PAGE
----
No amount of software engineering is going to compensate for the lack of necessary hardware in the CPU.

Could it be done? In theory, yes. But I'm probably underestimating how slow it would be if I said it would be over 1000 times slower than what a modern x86 CPU can do. Given how slow it would be, there's no incentive for anyone to put in the time to build such an app.

There's lots of things ARM processors are good at. It makes no sense to have them doing a task they're terrible at when there's more productive uses for them.
23) Message boards : Number crunching : Percentage complete not working (Message 479)
Posted 3 Jan 2015 by Profile Michael Goetz
Iam using
<rsc_fpops_est>8e10</rsc_fpops_est>
but its never accurate. Tell me about a fix so I can give you the code.


We set rsc_fpops_est dynamically based on the size of the candidate and the FFT size. It uses the same mechanism that's used to calculate the credits.

In ops you can define Exact fraction done? but I dont know if its ever working.


Not in ops. I don't think they ever modified the web page for it. You have to use SQL to set a field in the app table. Look at the columns in the app table -- it will be obvious which column it is. Set the value to 1.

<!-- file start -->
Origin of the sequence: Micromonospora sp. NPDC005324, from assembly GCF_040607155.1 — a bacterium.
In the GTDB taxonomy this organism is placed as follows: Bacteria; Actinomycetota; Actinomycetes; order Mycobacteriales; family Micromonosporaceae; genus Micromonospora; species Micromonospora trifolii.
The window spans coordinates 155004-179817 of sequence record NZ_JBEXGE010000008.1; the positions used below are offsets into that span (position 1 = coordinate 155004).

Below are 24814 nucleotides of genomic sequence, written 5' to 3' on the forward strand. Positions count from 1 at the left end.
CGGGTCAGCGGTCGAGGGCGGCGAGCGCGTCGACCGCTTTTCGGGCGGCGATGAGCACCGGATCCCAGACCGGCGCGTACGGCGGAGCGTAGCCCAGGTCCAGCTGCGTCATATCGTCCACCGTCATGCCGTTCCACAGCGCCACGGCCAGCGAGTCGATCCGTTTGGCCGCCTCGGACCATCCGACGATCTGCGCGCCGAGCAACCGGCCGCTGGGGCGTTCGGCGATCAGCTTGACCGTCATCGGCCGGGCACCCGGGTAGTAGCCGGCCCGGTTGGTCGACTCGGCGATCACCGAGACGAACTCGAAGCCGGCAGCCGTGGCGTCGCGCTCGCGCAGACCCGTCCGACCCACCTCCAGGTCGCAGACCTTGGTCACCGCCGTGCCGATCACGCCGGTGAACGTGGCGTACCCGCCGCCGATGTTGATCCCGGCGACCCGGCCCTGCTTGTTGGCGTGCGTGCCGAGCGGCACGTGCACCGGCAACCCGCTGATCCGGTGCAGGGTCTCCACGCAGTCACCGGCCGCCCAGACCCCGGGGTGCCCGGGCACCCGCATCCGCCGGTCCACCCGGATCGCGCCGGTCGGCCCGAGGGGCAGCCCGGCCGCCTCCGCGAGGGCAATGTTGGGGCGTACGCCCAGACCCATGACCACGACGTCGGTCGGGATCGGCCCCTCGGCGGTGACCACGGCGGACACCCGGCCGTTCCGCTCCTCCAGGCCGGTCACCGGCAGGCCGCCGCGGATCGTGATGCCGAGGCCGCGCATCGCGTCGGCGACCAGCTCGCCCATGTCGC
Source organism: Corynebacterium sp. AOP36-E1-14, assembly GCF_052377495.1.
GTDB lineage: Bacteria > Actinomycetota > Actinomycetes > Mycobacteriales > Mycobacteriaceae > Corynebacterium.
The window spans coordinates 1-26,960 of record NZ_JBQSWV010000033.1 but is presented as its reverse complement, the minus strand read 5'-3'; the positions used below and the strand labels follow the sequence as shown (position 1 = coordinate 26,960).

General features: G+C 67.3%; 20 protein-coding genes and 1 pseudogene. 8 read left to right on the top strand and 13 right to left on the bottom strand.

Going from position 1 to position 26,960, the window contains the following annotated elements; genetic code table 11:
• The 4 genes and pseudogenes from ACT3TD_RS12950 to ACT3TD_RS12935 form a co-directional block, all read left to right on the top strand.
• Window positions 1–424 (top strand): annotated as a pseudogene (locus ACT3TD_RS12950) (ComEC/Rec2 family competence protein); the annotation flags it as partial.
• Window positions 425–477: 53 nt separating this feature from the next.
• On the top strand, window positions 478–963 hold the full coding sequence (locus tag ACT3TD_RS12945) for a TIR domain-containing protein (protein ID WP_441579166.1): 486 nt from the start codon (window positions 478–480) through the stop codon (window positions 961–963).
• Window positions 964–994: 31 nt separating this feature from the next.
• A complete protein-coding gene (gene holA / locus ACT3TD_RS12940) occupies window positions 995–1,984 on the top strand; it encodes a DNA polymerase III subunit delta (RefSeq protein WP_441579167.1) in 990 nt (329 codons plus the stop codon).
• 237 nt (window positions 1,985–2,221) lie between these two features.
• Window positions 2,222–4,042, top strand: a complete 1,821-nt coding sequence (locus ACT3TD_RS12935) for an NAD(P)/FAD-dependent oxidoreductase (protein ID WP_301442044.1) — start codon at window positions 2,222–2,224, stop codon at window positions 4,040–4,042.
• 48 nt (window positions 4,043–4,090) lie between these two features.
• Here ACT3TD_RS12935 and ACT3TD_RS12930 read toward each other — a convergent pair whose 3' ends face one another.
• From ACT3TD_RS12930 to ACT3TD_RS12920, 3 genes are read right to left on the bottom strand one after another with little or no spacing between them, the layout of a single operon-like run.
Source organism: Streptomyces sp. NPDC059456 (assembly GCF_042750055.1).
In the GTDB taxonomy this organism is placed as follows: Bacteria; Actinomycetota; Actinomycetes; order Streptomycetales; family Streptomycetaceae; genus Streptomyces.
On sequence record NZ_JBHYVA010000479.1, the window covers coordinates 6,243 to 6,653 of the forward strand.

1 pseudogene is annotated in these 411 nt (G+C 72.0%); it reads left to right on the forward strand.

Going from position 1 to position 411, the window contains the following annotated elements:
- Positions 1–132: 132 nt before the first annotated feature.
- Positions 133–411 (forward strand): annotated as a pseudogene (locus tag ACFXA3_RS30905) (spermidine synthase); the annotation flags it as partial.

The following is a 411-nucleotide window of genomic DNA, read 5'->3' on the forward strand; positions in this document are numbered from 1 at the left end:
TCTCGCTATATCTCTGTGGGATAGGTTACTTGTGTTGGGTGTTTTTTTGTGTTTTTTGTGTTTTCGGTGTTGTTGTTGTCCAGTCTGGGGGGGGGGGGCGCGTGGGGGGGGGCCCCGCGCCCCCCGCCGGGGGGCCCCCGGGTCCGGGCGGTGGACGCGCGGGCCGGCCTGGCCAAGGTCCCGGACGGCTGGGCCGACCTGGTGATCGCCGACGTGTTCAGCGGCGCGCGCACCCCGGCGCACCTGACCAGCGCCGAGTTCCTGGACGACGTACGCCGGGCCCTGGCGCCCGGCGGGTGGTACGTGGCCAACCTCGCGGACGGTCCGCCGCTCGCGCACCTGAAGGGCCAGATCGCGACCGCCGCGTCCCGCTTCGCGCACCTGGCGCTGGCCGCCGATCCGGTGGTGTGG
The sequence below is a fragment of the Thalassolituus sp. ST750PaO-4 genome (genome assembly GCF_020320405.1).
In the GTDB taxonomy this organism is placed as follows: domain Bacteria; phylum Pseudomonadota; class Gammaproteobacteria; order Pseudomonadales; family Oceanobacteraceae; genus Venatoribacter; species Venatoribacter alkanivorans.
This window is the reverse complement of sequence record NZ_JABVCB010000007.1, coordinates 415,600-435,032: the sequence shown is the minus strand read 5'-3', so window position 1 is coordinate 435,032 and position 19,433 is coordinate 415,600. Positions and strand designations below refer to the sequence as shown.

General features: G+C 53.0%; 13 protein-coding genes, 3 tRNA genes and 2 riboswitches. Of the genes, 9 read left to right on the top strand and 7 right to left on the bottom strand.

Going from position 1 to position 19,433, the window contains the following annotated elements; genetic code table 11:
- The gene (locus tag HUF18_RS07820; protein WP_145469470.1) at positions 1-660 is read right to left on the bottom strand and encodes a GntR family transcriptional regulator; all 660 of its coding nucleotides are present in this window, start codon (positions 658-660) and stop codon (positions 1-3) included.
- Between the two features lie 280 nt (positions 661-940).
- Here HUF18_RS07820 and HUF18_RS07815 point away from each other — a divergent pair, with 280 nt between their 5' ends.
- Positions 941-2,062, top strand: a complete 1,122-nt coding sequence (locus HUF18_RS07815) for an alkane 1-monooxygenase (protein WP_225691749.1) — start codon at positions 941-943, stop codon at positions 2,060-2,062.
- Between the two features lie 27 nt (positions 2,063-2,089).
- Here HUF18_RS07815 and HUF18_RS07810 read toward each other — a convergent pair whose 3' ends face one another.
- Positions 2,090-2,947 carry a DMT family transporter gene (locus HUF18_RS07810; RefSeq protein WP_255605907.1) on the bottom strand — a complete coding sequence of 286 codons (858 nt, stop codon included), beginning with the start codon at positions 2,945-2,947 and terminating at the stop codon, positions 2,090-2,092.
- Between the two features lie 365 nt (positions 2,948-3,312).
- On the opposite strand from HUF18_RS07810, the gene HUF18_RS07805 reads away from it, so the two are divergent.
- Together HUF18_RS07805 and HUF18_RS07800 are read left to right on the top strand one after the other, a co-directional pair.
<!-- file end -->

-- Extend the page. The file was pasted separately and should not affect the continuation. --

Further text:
None of that, however, is the problem. In the PrimeGrid wrapper, the wrapper creates a pipe from LLR's stdout, and reads that pipe. Whenever it sees the percentage string, it uses that number to send to the BOINC API to report percentage complete. For some reason, that's not working in the wrapper here. Something was changed. Unless this is fixed, none of the rest matters.
24) Message boards : Number crunching : Percentage complete not working (Message 477)
Posted 3 Jan 2015 by Profile Michael Goetz
It's not that it's inaccurate -- it's actually not working at all.

The app (in this case, the wrapper) is supposed to call a BOINC API periodically to tell the BOINC client what the current completion percentage is. It appears that this is not happening -- there's a bug in the wrapper somewhere.

You see the percentage appear to climb upwards, but that's only because when the app doesn't call the API, recent BOINC clients "guess" about the completion percentage and show you what it aught to be based on the elapsed time and how long BOINC expects the task to run. It's totally bogus. With an older BOINC client, the percentage would just stay at 0.00 the entire time.

I suspect the wrapper isn't calling the API because it's not seeing the % string coming out of LLR. You changed what goes into stderr, and that probably affected the detection of the % complete.

It should be an easy fix.

(I'm talking about the Windows wrapper. It's possible the behavior under Linux/Mac is different.)

Hope this helps!

Mike
25) Message boards : Number crunching : Sieving (Message 406)
Posted 1 Jan 2015 by Profile Michael Goetz
Prime Grid has a nice sieving app. Do you think they would
give you a copy of it?


Our sieving apps are open source and freely available to anyone who wants to use them. Actually, all of our apps are open source.

There's a lot of 'glue', however, that needs to be built to manage the sieve data on the server. That's the hard part.